new-york

Salomé

Annina Nosei Gallery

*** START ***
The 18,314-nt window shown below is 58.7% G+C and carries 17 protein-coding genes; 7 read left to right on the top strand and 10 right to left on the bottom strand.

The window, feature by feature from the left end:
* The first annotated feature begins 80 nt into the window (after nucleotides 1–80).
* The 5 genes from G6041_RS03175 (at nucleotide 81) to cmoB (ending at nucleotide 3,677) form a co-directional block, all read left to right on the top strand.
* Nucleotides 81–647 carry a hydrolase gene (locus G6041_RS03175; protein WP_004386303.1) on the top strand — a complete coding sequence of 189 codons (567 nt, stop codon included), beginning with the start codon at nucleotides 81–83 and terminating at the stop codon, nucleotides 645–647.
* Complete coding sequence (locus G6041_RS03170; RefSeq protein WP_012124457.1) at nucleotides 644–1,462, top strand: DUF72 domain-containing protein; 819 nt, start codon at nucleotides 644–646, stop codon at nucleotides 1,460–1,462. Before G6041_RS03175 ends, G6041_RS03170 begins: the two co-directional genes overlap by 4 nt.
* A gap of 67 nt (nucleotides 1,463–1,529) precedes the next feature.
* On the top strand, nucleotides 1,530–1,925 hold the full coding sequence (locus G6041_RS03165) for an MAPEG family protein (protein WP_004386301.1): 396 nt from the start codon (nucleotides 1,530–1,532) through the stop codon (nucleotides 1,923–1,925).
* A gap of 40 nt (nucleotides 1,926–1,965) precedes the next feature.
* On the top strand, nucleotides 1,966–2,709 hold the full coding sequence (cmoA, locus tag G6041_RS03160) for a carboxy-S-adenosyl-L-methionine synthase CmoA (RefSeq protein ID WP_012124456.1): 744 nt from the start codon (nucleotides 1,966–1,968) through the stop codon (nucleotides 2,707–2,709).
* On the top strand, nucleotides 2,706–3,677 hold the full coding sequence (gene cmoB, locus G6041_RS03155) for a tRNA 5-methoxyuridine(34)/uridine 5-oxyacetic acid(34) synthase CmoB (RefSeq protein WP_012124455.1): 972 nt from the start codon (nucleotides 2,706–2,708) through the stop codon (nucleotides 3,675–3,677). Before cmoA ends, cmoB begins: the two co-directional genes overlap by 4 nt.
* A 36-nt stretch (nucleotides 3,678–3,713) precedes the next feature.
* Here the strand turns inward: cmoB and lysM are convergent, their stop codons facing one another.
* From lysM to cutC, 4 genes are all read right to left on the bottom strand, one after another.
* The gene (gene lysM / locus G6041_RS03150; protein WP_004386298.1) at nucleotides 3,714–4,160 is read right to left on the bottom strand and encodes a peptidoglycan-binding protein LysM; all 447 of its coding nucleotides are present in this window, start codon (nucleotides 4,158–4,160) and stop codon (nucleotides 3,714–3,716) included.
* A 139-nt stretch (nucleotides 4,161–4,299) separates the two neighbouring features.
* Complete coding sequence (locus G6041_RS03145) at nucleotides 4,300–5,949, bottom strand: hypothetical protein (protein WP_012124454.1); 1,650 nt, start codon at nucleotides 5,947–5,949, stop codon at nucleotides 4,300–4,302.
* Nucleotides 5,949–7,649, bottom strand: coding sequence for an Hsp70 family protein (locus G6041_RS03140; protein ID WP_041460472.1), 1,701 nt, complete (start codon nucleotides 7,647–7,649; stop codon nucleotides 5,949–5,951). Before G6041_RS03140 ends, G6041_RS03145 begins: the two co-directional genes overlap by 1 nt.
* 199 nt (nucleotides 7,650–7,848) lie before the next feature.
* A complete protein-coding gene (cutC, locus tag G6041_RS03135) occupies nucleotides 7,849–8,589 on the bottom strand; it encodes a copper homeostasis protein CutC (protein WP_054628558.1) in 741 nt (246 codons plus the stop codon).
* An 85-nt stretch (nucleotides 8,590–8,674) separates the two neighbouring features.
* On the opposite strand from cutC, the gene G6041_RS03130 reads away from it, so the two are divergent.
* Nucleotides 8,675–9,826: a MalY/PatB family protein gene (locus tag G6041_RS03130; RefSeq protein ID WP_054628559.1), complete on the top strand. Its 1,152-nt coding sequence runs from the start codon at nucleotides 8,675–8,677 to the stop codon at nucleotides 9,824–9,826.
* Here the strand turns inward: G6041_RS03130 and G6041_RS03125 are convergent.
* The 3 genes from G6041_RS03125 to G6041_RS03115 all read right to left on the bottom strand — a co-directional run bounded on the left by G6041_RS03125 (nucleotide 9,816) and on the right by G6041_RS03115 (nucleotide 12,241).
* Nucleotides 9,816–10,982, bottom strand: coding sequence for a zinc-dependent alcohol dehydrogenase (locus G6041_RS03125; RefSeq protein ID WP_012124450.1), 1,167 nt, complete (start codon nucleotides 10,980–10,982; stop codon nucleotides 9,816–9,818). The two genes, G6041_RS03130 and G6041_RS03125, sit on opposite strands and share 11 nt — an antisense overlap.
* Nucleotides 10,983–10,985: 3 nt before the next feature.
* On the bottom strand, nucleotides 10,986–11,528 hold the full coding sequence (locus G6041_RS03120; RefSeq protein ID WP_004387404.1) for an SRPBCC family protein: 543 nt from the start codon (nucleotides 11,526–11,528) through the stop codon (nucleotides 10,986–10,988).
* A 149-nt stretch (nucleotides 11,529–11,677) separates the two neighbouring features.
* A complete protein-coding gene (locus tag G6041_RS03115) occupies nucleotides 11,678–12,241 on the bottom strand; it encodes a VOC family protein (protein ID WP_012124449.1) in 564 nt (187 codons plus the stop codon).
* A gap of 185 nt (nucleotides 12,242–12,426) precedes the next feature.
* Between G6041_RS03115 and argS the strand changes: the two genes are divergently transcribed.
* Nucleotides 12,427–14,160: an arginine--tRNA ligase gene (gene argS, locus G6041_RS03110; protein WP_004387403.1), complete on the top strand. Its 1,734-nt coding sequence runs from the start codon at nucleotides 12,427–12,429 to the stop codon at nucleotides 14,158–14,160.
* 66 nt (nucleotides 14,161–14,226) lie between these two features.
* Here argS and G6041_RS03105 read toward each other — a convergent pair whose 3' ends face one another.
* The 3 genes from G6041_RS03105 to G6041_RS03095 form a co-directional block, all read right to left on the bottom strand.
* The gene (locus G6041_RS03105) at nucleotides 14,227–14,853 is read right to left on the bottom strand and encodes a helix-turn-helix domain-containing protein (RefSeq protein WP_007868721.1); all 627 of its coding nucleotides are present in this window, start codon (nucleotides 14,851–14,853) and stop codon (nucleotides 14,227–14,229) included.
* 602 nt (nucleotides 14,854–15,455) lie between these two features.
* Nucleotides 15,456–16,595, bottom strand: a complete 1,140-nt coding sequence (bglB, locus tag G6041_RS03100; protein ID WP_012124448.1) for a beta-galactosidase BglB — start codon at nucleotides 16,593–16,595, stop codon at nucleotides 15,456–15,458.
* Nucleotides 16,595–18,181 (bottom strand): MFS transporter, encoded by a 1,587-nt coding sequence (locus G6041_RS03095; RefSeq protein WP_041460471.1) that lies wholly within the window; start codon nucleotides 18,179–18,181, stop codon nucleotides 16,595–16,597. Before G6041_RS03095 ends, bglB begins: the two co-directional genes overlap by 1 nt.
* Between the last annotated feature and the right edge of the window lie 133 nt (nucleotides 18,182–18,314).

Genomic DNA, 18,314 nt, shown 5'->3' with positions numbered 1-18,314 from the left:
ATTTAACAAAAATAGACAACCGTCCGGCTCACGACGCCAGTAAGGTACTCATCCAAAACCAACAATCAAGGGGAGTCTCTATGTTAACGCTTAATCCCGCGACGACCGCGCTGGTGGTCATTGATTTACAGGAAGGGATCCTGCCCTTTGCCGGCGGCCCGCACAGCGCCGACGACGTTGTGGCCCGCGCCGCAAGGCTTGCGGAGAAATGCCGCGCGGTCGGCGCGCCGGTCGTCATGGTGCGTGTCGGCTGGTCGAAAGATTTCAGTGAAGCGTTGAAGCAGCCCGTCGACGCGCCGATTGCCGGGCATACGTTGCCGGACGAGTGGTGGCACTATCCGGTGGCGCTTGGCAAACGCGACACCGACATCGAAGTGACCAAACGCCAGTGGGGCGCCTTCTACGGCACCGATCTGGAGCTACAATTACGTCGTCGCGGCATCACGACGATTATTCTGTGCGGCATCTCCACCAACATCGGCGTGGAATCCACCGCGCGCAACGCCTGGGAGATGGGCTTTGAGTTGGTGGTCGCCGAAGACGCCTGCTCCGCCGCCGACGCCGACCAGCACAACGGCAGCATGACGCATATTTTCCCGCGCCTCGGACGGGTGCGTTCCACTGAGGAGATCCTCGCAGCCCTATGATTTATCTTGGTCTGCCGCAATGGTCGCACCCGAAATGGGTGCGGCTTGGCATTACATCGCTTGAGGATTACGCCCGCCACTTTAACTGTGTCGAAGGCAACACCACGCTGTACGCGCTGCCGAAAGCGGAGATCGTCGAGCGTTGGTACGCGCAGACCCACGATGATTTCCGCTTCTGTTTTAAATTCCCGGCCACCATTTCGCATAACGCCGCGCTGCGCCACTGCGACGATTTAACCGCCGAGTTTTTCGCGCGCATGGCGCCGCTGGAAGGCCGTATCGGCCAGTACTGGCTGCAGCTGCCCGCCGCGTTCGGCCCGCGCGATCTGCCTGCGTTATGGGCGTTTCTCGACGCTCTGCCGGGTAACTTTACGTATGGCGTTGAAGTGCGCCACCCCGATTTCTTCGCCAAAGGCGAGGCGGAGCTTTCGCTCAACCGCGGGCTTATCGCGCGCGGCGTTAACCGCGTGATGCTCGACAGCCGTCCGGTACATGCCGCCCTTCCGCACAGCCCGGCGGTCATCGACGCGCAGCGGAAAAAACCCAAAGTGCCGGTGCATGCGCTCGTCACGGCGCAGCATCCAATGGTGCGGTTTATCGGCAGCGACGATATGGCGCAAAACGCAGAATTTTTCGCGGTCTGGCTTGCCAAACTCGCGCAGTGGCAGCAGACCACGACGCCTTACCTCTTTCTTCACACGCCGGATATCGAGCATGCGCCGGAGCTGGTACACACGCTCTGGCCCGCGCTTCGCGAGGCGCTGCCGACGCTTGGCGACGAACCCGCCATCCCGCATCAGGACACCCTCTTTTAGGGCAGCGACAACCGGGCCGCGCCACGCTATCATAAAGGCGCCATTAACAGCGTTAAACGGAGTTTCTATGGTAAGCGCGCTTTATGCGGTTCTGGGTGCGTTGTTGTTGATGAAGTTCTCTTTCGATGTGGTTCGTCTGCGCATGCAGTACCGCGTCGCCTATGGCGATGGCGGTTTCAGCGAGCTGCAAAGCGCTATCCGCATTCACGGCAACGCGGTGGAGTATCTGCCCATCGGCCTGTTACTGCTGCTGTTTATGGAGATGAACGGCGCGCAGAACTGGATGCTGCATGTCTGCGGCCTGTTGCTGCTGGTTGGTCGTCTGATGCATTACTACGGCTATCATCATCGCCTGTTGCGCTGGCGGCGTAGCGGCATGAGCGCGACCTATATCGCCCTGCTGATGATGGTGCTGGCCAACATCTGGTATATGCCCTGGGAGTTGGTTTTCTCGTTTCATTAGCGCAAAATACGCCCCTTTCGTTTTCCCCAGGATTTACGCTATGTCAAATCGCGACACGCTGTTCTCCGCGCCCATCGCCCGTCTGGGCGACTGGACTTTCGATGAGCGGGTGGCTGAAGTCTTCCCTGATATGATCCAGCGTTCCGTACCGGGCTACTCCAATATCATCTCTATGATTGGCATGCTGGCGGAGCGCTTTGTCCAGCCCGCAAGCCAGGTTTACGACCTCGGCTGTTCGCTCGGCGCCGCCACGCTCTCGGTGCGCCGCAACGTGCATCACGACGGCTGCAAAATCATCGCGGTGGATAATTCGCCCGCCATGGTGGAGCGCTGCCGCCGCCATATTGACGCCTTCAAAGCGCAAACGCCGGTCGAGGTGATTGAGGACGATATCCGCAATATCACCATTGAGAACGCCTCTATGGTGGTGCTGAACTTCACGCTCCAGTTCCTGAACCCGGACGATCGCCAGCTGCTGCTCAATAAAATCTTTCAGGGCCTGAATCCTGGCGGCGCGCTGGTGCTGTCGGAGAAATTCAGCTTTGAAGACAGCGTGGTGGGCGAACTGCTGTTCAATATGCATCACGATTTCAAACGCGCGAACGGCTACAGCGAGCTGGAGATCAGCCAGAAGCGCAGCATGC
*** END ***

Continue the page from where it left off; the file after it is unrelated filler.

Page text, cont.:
Salomé’s painting is much more expressionistic than Zucker’s, but he, like Zucker, depicts frenetic situations lyrically, and in a style devoid of personal emotionalism. In his new canvases Salomé’s figures are more detailed than in previous work, but no more individual. Naked male figures, in groups of five or six, twist, bend, and posture in what could be either joy or pain. An occasional figure will appear walking, looking over his shoulder and wearing pants; and a leaping, clothed figure, shown from the back, appears in more than one painting. Space is distorted; the figures are piled on top of each other on the canvases as if they were meant to be alone, with the larger figures sometimes appearing behind the smaller ones. Though their positions might seem sexual, there is no real evidence of sexual activity; if any of the figures are touching each other, they are merely crowded into

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